Believe it or not, people have been consuming coffee for literally thousands and thousands of years.
Sure, early versions of coffee aren’t anywhere near like the coffee that we drink today (people just didn’t spend that much time roasting their beans, choosing heirloom variations of the beans to roast in the first place, or taking advantage of advanced coffee making technology like we have today) – but the odds are pretty good that your great, great, great, great, GREAT grandfather or grandmother were sipping on a good old-fashioned cup of Joe a few hundred years ago.
The very first cup of coffee
While it is impossible for historians to really put a specific time when the first cup of coffee was served (and whether or not it was served by a waitress chewing gum and scribbling on a tiny little notepad in a dirty little cave somewhere), most historians and researchers agree that it was likely that the first cup of coffee was drink in the Red Sea region around 700 A.D. One thing’s for sure it certainly wasn’t brewed using a coffee maker like those available today.
Arab people are assumed to be the first people to start drinking coffee on a regular and routine basis, and it has remained a staple of their culture even today.
Arab trade ships headed east as well as west were always fully stocked with a complete and total supply of coffee beans to be roasted and enjoy (as well as coffee to be traded), and for a while it was one of the most expensive luxuries on the planet.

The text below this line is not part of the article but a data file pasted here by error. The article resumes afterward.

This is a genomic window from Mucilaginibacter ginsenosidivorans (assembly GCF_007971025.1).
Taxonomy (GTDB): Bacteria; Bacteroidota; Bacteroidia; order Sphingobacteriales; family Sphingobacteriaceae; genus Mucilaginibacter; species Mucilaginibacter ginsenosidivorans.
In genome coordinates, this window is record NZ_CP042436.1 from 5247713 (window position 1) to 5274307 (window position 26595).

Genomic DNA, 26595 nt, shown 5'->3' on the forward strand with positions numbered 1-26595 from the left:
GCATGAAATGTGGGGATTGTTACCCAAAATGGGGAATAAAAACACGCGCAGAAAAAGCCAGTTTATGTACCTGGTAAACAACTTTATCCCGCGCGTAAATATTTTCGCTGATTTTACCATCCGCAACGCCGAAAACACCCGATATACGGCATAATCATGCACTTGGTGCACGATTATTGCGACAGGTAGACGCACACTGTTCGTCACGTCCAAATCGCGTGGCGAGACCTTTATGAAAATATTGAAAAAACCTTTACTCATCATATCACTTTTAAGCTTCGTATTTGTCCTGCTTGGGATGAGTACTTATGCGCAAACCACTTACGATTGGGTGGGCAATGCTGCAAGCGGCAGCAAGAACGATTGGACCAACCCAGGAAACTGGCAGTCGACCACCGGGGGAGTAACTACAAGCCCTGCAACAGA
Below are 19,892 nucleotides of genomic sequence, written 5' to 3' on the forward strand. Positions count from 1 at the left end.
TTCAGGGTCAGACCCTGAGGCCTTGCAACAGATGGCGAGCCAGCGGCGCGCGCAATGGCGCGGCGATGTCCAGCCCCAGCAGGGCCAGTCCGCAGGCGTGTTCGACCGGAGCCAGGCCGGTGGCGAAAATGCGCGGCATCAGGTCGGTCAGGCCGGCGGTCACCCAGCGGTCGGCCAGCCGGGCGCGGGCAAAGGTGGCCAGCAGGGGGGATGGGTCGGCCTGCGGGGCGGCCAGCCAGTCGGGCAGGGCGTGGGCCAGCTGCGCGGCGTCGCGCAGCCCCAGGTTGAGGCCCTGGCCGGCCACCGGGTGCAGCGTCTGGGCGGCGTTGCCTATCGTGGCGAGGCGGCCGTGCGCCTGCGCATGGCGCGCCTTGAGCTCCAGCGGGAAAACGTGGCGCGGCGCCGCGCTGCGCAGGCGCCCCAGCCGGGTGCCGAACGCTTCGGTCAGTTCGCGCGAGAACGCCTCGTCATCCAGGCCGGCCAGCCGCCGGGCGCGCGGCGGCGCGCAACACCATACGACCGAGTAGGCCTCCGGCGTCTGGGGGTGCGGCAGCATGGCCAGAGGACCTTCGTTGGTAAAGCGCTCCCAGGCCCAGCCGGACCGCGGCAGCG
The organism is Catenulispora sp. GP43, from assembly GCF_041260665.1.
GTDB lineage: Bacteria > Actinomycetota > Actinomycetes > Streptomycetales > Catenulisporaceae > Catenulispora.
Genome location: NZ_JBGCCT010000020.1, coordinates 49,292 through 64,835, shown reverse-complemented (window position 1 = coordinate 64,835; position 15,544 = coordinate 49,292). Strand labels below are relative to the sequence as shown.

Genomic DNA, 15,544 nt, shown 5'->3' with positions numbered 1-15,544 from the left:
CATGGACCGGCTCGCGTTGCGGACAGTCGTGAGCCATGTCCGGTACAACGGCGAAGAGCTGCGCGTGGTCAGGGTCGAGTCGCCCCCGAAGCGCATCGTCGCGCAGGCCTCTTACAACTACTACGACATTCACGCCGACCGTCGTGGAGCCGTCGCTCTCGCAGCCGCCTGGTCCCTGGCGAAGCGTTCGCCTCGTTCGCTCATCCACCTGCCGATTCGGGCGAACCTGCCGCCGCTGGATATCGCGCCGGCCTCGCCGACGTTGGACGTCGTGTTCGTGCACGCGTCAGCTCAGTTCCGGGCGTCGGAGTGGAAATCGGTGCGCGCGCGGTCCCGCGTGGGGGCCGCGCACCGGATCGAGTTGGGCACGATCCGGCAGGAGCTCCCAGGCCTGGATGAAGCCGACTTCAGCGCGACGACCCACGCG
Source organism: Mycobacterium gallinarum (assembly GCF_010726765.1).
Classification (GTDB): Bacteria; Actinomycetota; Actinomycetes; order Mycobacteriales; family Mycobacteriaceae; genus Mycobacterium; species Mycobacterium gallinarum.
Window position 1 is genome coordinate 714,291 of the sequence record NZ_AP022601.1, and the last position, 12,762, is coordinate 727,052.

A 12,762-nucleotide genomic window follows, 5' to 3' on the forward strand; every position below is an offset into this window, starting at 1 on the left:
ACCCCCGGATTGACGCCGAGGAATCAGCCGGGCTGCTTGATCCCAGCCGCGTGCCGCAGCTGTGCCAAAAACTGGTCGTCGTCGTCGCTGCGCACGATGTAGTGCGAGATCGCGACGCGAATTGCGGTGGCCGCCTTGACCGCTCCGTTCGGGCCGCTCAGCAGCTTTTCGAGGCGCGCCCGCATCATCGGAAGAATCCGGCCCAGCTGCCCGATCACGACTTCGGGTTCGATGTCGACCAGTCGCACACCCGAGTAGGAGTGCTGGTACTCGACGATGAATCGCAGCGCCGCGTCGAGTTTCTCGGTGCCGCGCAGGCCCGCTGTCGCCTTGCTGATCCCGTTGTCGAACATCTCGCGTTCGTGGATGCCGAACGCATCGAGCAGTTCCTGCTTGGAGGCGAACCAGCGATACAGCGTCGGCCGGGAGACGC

On top of earning a cultural status as an important and influential beverage in the Arab world, coffee was also regarded as a medicine between 1200 A.D. and about 1500 A.D. Much of the highest quality coffee produced in its early history came out of Yemen, a country that continues to produce incredibly high quality coffee today – alongside some not so beneficial “herbal” products and drugs.
Coffee shops explode in popularity
Right around the late 1400s in Constantinople coffee shops became incredibly popular, one of the hottest “eateries” in the area. More and more people flocked to these kinds of coffee shops to take part in socialization, game playing, gossiping, and of course to drink a fantastic cup of Joe – and it wasn’t all that long until other countries in the region started to implement their own coffee shops as well.
It wasn’t until the early 1600s that coffee shops really began to explode in popularity in Europe, with the first few a very, very popular (and wildly successful) coffee shops opening up in Venice. Turkish warriors helped to usher coffee shops into regions like the Balkans, Spain, and even North Africa – but those Venice coffee shops became incredibly influential for coffee drinkers in Europe.
Today, it’s absolutely impossible to walk into any major city (and most of the smaller towns as well) anywhere on the globe and not find a handful of coffee shops serving this delicious beverage.
Coffee is almost as common as water, and the future has never looked brighter for this amazing brown beverage.